Optimal perception of surface roughness requires lateral movement between skin and surface, suggesting the importance of temporal cues. The roughness of periodic gratings is affected by changing either inter-element spacing (groove width, G) or element width (ridge width, R). Peripheral neural responses to gratings depend quantitatively on a spatial variable, G, and a temporal variable, grating temporal frequency (F t), with changes inR acting indirectly through concomitant changes inF t. We investigated, psychophysically, the contribution of temporal cues to human tactile perception of roughness, using gratings varying in either R or G. Gratings were scanned across the immobile fingerpad with controlled movement speed (S) and contact force. In one experiment, we found that roughness magnitude estimates depended on bothG and F t. In a second experiment, discrimination of the roughness of gratings varying in either R or G was affected by manipulating F t. Overall, the effect ofG on roughness judgments was much stronger than that ofF t, probably explaining why many previous studies using surfaces that varied only in inter-element spacing led to the conclusion that temporal factors play no role in roughness perception. However, the perceived roughness ofR-varying gratings was determined byF t and not spatial variables. Roughness judgments were influenced by G andF t in a manner entirely consistent with predicted afferent response rates. Thus perceived roughness, like peripheral afferent responses, depends in part on temporal variables.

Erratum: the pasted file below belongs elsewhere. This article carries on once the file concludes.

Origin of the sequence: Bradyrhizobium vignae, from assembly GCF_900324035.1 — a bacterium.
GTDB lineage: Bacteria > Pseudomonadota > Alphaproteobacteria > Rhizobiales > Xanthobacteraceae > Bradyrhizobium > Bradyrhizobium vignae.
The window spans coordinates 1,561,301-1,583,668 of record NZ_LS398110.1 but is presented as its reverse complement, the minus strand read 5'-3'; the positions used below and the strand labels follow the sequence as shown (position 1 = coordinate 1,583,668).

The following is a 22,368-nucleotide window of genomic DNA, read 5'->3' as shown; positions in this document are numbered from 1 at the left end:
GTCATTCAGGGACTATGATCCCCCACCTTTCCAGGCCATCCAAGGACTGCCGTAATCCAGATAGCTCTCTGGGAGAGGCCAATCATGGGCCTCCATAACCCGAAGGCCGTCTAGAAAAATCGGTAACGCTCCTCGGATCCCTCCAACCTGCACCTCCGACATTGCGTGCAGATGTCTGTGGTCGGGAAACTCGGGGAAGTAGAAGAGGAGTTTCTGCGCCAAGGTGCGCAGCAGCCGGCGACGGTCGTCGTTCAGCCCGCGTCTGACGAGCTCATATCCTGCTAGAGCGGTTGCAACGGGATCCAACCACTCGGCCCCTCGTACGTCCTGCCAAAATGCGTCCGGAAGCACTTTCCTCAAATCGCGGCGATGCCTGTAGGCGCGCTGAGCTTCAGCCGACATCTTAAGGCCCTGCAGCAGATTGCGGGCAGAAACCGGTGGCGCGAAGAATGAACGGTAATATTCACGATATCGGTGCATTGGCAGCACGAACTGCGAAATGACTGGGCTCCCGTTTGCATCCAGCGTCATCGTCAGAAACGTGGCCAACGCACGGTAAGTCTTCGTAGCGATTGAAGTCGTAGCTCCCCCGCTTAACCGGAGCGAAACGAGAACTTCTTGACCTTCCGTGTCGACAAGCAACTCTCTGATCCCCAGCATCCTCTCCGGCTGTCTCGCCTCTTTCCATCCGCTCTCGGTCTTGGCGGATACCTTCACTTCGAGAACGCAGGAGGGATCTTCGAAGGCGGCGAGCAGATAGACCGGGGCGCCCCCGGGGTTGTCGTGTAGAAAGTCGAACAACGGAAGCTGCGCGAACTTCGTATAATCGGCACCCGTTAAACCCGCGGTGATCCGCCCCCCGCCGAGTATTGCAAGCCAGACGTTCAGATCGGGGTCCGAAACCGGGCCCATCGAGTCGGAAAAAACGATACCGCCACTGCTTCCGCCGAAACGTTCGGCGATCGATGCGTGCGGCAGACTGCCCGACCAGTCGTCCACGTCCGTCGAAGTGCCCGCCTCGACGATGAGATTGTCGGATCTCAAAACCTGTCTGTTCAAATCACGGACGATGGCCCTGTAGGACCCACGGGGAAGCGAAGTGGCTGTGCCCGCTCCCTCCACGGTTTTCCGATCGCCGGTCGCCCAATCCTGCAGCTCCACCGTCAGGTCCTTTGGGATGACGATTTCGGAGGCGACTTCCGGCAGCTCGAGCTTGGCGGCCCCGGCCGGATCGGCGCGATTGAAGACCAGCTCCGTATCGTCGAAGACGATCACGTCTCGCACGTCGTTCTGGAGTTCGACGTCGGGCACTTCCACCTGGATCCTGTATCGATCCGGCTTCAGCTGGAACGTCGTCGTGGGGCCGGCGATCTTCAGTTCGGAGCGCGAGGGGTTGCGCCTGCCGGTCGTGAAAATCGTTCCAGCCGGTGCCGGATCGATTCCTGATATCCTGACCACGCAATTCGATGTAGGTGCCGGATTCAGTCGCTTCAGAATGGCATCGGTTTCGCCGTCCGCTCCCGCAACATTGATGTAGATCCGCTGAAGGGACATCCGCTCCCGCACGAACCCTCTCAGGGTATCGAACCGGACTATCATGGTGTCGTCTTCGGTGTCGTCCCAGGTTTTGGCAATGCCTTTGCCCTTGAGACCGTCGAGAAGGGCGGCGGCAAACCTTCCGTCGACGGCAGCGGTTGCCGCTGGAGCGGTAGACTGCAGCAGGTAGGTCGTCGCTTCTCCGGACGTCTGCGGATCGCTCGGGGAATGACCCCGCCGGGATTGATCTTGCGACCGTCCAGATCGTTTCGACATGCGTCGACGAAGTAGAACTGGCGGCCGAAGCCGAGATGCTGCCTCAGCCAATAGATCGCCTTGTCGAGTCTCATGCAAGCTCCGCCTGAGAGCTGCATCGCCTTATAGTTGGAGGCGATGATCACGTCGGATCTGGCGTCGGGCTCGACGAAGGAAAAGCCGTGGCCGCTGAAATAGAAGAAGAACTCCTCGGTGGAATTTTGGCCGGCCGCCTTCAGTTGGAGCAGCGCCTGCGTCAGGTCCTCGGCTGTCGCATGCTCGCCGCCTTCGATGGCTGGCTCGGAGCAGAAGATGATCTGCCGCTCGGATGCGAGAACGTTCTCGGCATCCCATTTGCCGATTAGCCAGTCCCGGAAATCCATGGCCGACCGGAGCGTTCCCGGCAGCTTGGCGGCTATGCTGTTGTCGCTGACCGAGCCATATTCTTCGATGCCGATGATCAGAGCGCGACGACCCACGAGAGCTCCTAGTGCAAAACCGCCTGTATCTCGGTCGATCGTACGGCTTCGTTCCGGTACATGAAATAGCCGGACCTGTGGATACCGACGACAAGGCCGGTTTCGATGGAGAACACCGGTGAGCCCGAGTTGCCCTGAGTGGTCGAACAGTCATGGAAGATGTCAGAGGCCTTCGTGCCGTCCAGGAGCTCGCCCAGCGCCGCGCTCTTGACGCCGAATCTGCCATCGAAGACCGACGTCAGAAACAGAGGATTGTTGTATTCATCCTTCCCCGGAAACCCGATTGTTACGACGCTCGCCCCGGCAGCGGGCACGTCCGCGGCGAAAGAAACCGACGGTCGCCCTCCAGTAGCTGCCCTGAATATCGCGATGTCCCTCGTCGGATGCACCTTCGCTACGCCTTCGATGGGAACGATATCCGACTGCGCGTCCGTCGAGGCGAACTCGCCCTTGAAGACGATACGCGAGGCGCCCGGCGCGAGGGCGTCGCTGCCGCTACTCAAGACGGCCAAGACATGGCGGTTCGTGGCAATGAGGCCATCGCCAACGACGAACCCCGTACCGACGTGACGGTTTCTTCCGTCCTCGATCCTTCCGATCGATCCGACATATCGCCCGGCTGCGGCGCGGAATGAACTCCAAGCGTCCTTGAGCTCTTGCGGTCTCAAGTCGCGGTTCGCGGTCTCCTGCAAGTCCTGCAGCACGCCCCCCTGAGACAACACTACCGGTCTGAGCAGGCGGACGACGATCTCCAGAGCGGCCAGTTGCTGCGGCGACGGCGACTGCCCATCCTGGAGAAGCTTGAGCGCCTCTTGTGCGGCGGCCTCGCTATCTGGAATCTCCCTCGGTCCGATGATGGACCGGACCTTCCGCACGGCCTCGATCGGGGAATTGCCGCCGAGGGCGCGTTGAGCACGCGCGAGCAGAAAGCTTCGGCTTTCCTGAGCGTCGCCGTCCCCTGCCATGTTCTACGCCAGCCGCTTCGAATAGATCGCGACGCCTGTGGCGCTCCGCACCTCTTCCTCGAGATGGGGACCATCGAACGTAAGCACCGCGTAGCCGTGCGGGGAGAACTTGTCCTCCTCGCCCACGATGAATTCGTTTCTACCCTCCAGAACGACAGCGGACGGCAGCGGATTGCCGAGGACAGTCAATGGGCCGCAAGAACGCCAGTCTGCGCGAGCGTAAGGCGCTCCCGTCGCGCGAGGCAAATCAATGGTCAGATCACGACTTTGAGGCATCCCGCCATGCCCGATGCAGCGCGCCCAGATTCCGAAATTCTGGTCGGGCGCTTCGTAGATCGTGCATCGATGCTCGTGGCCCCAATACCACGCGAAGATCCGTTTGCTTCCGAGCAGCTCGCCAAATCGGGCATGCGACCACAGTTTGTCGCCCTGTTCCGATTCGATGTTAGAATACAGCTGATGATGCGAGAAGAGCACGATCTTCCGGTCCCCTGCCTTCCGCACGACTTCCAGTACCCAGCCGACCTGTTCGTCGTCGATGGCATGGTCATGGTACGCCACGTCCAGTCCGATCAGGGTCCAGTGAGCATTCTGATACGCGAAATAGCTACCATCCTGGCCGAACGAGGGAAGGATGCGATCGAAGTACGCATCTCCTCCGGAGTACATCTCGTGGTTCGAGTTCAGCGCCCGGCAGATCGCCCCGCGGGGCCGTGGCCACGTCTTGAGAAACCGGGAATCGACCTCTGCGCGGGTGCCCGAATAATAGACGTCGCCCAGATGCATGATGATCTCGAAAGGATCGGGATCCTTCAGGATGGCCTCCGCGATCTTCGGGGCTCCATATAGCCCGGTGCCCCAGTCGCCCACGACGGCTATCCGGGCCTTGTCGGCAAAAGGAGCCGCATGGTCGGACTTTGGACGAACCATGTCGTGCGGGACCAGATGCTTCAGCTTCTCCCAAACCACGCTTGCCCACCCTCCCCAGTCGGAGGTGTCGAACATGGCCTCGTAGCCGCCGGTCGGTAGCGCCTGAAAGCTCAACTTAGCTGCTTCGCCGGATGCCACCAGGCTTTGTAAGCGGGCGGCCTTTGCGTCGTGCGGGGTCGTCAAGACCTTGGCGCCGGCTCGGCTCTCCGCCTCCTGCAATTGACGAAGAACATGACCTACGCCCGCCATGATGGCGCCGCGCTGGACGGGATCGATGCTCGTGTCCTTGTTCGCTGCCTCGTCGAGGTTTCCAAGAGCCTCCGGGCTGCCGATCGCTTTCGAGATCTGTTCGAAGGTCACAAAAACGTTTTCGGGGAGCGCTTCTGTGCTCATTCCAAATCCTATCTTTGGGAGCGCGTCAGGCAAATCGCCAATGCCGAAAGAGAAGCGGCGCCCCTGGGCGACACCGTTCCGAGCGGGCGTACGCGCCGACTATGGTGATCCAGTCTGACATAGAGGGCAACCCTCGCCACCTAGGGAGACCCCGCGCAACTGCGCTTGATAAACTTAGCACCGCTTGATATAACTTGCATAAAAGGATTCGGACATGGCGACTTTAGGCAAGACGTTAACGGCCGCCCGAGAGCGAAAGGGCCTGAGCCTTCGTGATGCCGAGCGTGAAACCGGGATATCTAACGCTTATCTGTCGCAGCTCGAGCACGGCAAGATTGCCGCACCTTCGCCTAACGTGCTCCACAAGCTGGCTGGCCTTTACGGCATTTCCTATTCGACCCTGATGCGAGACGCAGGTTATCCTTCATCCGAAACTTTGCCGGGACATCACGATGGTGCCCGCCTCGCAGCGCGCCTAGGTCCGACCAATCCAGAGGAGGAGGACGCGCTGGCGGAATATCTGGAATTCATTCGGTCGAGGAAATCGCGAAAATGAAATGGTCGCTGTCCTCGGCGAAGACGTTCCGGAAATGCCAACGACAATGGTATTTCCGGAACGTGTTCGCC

- temporal frequency
- magnitude estimation
Surface roughness is particularly salient to the tactile sense (Klatzky et al., 1987) and is better assessed using touch than vision (Heller, 1989). Tactile roughness perception is commonly studied using periodic surfaces such as gratings of alternating ridges and grooves, or dot patterns (Sathian, 1989;Johnson and Hsiao, 1992). Perceived roughness increases with increasing inter-element spacing, grating groove width (G) (Lederman and Taylor, 1972; Sathian et al., 1989), or dot spacing (Connor et al., 1990; Connor and Johnson, 1992; Meftah and Chapman, 2000) and less markedly with decreasing element width, grating ridge width (R) (Lederman and Taylor, 1972; Sathian et al., 1989). Optimal discrimination of textures requires lateral motion (Meenes and Zigler, 1923; Krueger, 1970; Morley et al., 1983; Lederman and Klatzky, 1987;Gamzu et al., 2000; Hollins and Risner, 2000), which introduces a temporal dimension and thus the possibility that temporal factors are important. Yet, temporal cues are generally considered unimportant to roughness judgments, except for very fine surfaces (Srinivasan et al., 1990; Hollins and Risner, 2000), because neither changes in movement speed (S) (Lederman, 1974; Kudoh, 1988; Meftah and Chapman, 2000) nor pre-adaptation by vibrotactile stimuli (Lederman et al., 1982) seem to affect roughness magnitude estimates greatly.
Temporal factors do affect, however, neural responses to gratings. Peripheral afferents fire in bursts phase-locked to grating temporal frequency (F t) (Darian-Smith and Oke, 1980; Morley and Goodwin, 1987), so that their temporal firing patterns reflect grating periodicity.
Since: Equation 1 F t increases as Sincreases or as either G or R decreases. At constant S, the number of impulses per afferent burst (I burst) is influenced by altering either G or R; however, when S is covaried with G or R to keepF t constant,I burst still depends on Gbut is now invariant with R (Goodwin et al., 1989). Hence, changing R affects peripheral afferent responses only indirectly through associated changes inF t. The dependence ofI burst on G andF t is given by: Equation 2where a, b, and c are constants the values of which differ between afferent types (Goodwin et al., 1989).